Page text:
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Let say I have a class like this:

public sealed class Foo
{
    public void Bar
    {
       // Do Bar Stuff
    }
}

And I want to extend it to add something beyond what an extension method could do....My only option is composition:

public class SuperFoo
{
    private Foo _internalFoo;

    public SuperFoo()
    {
        _internalFoo = new Foo();        
    }

    public void Bar()
    {
        _internalFoo.Bar();
    }

    public void Baz()
    {
        // Do Baz Stuff
    }
}

While this works, it is a lot of work...however I still run into a problem:

  public void AcceptsAFoo(Foo a)

I can pass in a Foo here, but not a super Foo, because C# has no idea that SuperFoo truly does qualify in the Liskov Substitution sense...This means that my extended class via composition is of very limited use.

So, the only way to fix it is to hope that the original API designers left an interface laying around:

public interface IFoo
{
     public Bar();
}

public sealed class Foo : IFoo
{
     // etc
}

Now, I can implement IFoo on SuperFoo (Which since SuperFoo already implements Foo, is just a matter of changing the signature).

public class SuperFoo : IFoo

And in the perfect world, the methods that consume Foo would consume IFoo's:

public void AcceptsAFoo(IFoo a)

Now, C# understands the relationship between SuperFoo and Foo due to the common interface and all is well.

The big problem is that .NET seals lots of classes that would occasionally be nice to extend, and they don't usually implement a common interface, so API methods that take a Foo would not accept a SuperFoo and you can't add an overload.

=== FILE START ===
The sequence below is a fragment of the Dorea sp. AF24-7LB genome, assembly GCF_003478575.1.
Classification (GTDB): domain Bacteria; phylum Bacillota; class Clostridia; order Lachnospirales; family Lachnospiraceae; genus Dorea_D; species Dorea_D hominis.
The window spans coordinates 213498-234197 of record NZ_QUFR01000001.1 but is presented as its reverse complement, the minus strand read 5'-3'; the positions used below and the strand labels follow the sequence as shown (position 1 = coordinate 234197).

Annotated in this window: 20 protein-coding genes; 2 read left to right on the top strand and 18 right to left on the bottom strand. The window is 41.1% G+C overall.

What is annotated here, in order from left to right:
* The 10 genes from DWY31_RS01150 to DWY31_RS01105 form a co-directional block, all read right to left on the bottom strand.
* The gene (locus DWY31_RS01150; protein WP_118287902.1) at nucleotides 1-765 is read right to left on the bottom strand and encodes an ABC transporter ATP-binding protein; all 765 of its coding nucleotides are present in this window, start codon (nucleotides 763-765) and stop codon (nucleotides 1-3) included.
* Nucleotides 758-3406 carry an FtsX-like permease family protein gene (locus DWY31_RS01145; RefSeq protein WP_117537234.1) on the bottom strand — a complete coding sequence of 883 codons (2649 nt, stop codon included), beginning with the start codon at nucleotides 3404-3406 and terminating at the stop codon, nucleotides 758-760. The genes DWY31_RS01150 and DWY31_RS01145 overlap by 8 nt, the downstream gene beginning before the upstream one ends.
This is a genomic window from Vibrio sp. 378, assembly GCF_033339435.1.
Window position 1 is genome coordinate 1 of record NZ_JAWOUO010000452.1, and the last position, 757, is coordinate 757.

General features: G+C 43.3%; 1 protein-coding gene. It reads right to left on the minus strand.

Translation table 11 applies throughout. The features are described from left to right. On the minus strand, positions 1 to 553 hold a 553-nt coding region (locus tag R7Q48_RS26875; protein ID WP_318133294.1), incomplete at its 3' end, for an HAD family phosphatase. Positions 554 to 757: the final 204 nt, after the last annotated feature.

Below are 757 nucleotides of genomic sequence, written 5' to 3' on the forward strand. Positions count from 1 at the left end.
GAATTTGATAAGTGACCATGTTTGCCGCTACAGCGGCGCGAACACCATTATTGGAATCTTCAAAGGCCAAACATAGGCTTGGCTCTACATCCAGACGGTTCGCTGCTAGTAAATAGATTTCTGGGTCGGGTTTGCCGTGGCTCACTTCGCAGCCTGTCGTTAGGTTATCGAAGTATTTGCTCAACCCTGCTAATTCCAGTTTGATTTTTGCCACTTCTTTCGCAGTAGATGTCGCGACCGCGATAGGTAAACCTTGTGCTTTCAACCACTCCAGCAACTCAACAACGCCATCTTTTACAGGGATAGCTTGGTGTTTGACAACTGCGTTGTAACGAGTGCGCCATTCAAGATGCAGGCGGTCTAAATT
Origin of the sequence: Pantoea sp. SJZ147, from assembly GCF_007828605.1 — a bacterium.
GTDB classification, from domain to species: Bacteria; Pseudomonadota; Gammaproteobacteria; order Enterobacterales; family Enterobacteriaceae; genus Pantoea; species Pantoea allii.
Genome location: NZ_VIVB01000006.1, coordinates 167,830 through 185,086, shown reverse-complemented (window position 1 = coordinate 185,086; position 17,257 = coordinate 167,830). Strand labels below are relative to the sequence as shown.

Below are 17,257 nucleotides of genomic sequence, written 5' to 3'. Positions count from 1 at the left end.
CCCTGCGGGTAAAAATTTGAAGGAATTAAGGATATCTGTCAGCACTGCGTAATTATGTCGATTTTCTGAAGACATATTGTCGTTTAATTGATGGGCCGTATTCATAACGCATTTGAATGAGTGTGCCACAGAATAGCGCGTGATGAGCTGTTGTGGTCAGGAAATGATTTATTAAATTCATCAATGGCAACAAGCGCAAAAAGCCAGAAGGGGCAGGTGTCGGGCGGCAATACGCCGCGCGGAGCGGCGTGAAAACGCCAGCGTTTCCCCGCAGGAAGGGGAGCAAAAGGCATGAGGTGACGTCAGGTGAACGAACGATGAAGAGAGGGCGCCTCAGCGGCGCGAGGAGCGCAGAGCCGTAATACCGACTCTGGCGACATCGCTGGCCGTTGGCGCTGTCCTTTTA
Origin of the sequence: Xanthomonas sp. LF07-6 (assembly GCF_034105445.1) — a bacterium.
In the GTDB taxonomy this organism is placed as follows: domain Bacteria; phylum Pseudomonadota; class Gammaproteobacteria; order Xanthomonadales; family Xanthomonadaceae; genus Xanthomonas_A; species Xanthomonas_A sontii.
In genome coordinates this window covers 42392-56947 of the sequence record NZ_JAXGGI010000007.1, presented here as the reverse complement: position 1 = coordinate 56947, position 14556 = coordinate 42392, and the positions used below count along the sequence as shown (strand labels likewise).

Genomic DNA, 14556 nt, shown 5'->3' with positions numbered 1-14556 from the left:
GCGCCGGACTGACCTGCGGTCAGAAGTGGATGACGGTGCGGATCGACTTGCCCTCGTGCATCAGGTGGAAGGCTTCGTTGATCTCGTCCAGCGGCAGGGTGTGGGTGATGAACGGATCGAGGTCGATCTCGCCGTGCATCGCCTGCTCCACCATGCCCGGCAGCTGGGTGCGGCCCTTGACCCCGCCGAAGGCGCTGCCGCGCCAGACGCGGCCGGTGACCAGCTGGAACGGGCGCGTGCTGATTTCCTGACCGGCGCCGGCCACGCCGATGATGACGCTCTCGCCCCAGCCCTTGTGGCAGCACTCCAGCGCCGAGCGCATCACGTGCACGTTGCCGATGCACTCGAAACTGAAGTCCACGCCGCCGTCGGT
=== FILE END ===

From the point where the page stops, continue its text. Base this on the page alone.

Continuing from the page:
So, for all the composition fans out there....How do you get around this limitation?

The only thing I can think of is to expose the internal Foo publicly, so that you can pass it on occasion, but that seems messy.

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2 Answers 2

up vote 3 down vote accepted

I'm afraid the short answer is, you can't without doing what is required, i.e. pass the composed instance variable instead.

You could allow an implicit or explicit cast to that type (whose implementation simply passed the composed instance) but this would, IMO be pretty evil.

sixlettervariable's answer is good and I won't rehash it but if you indicated which classes you wished you could extend we might be able to tell you why they prevented it.

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This is the best answer, though SixLetterVariable brings up an excellent point. –  FlySwat Feb 16 '09 at 19:43
    
+1 upon further reading of the question, you actually answered it. Didn't realize he was looking for a technical workaround at first! –  user7116 Feb 16 '09 at 20:49

I found myself asking that same question until I started working on reusable libraries of my own. Many times you wind up with certain classes that just cannot be extended without requiring obscure or arcane sequences of calls from the implementor.

When allowing your class to be extended, you have to ask: if a developer extends my class, and passes this new class to my library, can I transparently work with this new class? Can I work properly with this new class? Is this new class really going to behave the same?

I've found that most of the time the sealed classes in the .Net Framework have certain under-the-hood requirements that you aren't aware of, and that given the current implementation cannot be safely exposed to subclasses.

This doesn't exactly answer your question, but it provides insight as to why not all classes are inheritable in the .Net Framework (and why you should probably entertain sealing some of your classes too).

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1  
++ correctly designing a framework class to be extensible is hard. If the OP indicated which classes he wishes he could extend it's possible that this could be either explained –  ShuggyCoUk Feb 16 '09 at 19:15
1  
++ If you open for extension by others you can also limit the number of future extensions you can do yourself. –  krosenvold Feb 16 '09 at 19:21

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